The neural engine was engineered for "specific machine learning algorithms," so it will only get smarter over time. Industry is pretty on top of machine learning and big data, but with several new portable AI minds working around the clock at your plant, the amount of data collected could exponentially increase efficiencies and expose safety flaws. Or they'll all band together and become a Stephen Kingian smart factory of horrors.
Wireless charging not only ends the search through a table of various cables to find the right connector, but you won't have a charging dock that could potentially be damaged over time due to clumsily inserting the plug in the dark. In the plant, some AGV makers have already experimented with wireless charging while cargo is loading and unloading, reducing the fleet's downtime and potential to damage.
Via the 7-megapixel screen-side True Depth camera, comprising a dot projector, infrared camera and flood illuminator, the iPhone X's A11 Bionic processor will create a map of your face that acts as the key to unlocking the device. It uses 30,000 IR points and advanced depth sensing, so it will be quite difficult to trick the system with a cardboard cutout of the true owner's mug. On top of that, the neural network senses small changes over time, meaning it will account for your male pattern baldness.
What it could inspire: Retina scanning has been around for 40 years, but biometric security isn't as ubiquitous as every spy movie ever will have you believe. With all the various cybersecurity threats out there, it would make sense for new robot training pendants or next-gen machining applications to have the same level of security. Only approved faces can start certain operations. That would prevent a hacker from hijacking the WiFi signal and taking over your equipment. It could even be tied to certifications and compliance. If you aren't qualified for certain high level operations, the machine won't work. Think of it as a visual Lockout/ Tagout system. The only issues going forward are if someone kidnaps your identical twin, creates a clone of you, or most likely, recruits Nicholas Cage to cuts off your face and attach it to his own.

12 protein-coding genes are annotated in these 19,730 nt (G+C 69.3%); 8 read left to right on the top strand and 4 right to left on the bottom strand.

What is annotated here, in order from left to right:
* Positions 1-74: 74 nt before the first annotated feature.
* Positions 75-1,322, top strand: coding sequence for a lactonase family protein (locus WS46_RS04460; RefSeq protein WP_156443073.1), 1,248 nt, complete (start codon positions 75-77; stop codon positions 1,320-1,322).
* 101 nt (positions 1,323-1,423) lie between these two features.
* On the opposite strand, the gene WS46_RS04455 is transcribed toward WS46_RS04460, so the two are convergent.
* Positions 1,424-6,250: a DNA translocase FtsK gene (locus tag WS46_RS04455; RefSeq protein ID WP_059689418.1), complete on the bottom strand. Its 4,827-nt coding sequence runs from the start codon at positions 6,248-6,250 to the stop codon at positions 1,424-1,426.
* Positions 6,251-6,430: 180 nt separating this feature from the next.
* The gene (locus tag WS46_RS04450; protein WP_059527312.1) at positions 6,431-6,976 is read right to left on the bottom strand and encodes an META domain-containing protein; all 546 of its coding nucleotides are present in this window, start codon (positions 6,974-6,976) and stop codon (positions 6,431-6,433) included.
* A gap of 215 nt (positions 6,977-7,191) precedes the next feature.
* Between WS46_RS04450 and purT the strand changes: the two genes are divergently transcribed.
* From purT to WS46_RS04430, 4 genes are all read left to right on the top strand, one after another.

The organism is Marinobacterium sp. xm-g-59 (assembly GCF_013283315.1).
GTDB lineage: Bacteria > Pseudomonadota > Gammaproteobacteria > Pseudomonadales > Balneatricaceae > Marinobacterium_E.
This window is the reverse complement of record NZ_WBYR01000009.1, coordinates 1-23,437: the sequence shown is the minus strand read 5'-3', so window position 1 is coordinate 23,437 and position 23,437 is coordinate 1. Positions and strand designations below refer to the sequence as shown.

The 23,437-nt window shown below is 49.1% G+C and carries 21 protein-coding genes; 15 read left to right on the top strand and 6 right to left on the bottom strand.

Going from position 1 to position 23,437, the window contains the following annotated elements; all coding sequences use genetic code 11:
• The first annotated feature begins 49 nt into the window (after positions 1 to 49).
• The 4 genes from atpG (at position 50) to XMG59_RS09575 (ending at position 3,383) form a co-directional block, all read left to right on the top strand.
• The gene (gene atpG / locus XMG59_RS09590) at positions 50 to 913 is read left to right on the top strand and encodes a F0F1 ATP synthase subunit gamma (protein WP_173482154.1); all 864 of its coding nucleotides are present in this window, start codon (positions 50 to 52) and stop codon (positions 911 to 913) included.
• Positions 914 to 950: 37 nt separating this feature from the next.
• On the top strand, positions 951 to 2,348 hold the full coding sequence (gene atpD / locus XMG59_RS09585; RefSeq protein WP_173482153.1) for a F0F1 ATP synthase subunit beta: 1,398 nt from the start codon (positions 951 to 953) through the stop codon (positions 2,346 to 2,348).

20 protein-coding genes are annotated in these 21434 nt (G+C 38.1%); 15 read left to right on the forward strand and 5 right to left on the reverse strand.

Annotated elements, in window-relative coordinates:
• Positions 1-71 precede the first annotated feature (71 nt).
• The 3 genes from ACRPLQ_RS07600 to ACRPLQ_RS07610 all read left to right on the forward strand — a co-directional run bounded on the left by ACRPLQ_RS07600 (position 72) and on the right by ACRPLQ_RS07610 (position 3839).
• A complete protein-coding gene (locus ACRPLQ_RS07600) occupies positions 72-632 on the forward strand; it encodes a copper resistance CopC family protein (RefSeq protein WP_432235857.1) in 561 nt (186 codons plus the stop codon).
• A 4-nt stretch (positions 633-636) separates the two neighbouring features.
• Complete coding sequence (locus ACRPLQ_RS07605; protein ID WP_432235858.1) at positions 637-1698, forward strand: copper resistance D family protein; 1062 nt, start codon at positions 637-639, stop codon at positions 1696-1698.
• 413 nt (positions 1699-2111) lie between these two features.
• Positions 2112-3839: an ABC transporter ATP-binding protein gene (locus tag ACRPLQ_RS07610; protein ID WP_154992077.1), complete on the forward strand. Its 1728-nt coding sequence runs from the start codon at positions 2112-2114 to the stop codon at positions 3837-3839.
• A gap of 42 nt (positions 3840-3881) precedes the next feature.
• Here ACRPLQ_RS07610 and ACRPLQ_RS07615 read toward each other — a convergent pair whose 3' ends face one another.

Along with an enhanced image signal processor that does real-time lighting estimation, the camera autofocuses faster in low light and is fitted with individually calibrated sensors such as new gyroscopes and accelerometers for accurate motion tracking. Apple says it's "custom tuned for the ultimate AR experience."
What this means for industry is that more companies will work on their own augmented reality apps, thus increasing the amount of apps that manufacturers will be able to use for design, safety, and day-to-day plant monitoring. Trying to predict exactly how this will revolutionize industry would be foolish. It's a guarantee that this technology, which serves as the tether between our digital and physical realities, will only grow in importance in the coming years. Hell, we can now have lightsaber battles with our phones. Anything is possible.